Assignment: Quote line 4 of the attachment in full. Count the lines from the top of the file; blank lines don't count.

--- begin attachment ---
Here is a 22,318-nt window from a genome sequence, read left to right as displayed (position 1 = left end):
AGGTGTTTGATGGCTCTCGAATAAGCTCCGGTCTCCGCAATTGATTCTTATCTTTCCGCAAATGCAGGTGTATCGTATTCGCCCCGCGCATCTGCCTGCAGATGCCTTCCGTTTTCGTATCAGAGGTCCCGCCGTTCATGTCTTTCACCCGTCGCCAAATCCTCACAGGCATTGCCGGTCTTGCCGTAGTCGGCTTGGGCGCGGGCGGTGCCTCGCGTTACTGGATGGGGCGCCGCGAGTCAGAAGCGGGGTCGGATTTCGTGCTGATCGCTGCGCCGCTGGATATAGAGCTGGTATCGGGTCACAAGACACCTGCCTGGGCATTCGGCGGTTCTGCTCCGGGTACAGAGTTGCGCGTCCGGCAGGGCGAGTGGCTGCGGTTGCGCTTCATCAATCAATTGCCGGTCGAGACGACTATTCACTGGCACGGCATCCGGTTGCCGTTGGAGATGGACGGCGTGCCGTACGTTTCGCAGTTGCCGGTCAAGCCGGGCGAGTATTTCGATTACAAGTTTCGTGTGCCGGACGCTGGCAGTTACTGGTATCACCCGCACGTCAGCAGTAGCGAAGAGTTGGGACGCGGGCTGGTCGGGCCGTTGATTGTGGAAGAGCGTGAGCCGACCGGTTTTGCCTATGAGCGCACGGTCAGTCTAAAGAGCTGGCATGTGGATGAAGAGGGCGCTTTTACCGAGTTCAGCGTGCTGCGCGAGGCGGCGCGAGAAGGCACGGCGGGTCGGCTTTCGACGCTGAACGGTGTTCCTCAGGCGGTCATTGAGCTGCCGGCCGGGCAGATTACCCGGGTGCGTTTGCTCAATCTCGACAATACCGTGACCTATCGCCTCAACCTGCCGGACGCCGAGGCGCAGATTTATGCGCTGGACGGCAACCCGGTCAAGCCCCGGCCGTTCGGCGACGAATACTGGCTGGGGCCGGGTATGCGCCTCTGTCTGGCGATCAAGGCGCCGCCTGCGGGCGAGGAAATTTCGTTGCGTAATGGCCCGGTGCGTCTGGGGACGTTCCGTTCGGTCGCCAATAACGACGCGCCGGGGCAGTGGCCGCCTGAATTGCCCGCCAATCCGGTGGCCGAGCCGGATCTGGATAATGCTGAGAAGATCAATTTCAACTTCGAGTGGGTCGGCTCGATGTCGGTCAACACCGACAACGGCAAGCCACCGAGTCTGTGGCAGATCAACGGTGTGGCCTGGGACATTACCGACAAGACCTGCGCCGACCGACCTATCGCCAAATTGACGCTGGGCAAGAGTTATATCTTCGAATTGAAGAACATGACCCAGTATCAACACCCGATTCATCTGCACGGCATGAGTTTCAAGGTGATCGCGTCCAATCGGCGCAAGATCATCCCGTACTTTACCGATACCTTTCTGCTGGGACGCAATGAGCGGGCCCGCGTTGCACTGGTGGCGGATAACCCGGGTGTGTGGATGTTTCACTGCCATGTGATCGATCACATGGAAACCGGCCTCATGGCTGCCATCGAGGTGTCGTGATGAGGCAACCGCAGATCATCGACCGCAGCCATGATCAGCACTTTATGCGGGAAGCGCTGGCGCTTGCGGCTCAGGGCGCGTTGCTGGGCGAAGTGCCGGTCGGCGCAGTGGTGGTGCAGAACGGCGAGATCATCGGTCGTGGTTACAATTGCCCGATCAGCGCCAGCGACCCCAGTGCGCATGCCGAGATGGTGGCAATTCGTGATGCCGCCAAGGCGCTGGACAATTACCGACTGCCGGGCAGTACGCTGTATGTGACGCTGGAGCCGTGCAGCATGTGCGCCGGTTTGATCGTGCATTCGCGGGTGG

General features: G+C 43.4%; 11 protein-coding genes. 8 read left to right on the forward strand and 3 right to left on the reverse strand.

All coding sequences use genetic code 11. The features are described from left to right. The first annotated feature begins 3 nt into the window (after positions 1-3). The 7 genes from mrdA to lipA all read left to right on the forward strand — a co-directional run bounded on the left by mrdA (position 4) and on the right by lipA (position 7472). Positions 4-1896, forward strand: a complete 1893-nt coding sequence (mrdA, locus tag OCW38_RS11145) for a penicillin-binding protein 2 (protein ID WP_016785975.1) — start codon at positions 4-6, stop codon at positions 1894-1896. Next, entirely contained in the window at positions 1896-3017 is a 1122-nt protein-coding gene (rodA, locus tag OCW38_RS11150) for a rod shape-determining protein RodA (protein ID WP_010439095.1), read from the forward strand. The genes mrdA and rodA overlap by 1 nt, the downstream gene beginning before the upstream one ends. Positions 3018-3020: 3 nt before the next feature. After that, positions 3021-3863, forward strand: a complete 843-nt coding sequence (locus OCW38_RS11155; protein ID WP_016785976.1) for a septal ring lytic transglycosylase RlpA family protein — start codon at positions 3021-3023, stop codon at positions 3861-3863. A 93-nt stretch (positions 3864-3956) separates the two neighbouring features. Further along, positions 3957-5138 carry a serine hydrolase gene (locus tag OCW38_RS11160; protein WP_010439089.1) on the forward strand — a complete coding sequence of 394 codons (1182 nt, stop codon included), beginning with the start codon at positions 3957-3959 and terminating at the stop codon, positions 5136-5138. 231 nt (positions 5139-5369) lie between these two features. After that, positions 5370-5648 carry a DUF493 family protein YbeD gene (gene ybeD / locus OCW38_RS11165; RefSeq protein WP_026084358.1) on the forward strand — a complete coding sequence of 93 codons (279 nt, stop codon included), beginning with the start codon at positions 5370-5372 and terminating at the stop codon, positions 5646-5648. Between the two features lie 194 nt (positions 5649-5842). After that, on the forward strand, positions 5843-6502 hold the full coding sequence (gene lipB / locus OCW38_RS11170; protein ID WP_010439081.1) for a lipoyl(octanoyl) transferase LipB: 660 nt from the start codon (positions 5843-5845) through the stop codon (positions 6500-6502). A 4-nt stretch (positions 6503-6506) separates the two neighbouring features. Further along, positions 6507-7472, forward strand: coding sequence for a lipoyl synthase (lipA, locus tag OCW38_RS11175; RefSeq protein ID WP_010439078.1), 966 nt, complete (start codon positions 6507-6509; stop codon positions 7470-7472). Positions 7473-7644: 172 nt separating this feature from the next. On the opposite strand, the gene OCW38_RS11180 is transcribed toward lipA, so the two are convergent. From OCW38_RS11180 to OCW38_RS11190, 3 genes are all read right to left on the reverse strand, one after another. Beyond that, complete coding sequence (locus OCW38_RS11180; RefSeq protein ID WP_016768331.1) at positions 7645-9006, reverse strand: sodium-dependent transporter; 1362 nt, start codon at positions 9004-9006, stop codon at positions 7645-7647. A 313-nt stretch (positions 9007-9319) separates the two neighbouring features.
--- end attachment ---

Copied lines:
All coding sequences use genetic code 11. The features are described from left to right. The first annotated feature begins 3 nt into the window (after positions 1-3). The 7 genes from mrdA to lipA all read left to right on the forward strand — a co-directional run bounded on the left by mrdA (position 4) and on the right by lipA (position 7472). Positions 4-1896, forward strand: a complete 1893-nt coding sequence (mrdA, locus tag OCW38_RS11145) for a penicillin-binding protein 2 (protein ID WP_016785975.1) — start codon at positions 4-6, stop codon at positions 1894-1896. Next, entirely contained in the window at positions 1896-3017 is a 1122-nt protein-coding gene (rodA, locus tag OCW38_RS11150) for a rod shape-determining protein RodA (protein ID WP_010439095.1), read from the forward strand. The genes mrdA and rodA overlap by 1 nt, the downstream gene beginning before the upstream one ends. Positions 3018-3020: 3 nt before the next feature. After that, positions 3021-3863, forward strand: a complete 843-nt coding sequence (locus OCW38_RS11155; protein ID WP_016785976.1) for a septal ring lytic transglycosylase RlpA family protein — start codon at positions 3021-3023, stop codon at positions 3861-3863. A 93-nt stretch (positions 3864-3956) separates the two neighbouring features. Further along, positions 3957-5138 carry a serine hydrolase gene (locus tag OCW38_RS11160; protein WP_010439089.1) on the forward strand — a complete coding sequence of 394 codons (1182 nt, stop codon included), beginning with the start codon at positions 3957-3959 and terminating at the stop codon, positions 5136-5138. 231 nt (positions 5139-5369) lie between these two features. After that, positions 5370-5648 carry a DUF493 family protein YbeD gene (gene ybeD / locus OCW38_RS11165; RefSeq protein WP_026084358.1) on the forward strand — a complete coding sequence of 93 codons (279 nt, stop codon included), beginning with the start codon at positions 5370-5372 and terminating at the stop codon, positions 5646-5648. Between the two features lie 194 nt (positions 5649-5842). After that, on the forward strand, positions 5843-6502 hold the full coding sequence (gene lipB / locus OCW38_RS11170; protein ID WP_010439081.1) for a lipoyl(octanoyl) transferase LipB: 660 nt from the start codon (positions 5843-5845) through the stop codon (positions 6500-6502). A 4-nt stretch (positions 6503-6506) separates the two neighbouring features. Further along, positions 6507-7472, forward strand: coding sequence for a lipoyl synthase (lipA, locus tag OCW38_RS11175; RefSeq protein ID WP_010439078.1), 966 nt, complete (start codon positions 6507-6509; stop codon positions 7470-7472). Positions 7473-7644: 172 nt separating this feature from the next. On the opposite strand, the gene OCW38_RS11180 is transcribed toward lipA, so the two are convergent. From OCW38_RS11180 to OCW38_RS11190, 3 genes are all read right to left on the reverse strand, one after another. Beyond that, complete coding sequence (locus OCW38_RS11180; RefSeq protein ID WP_016768331.1) at positions 7645-9006, reverse strand: sodium-dependent transporter; 1362 nt, start codon at positions 9004-9006, stop codon at positions 7645-7647. A 313-nt stretch (positions 9007-9319) separates the two neighbouring features.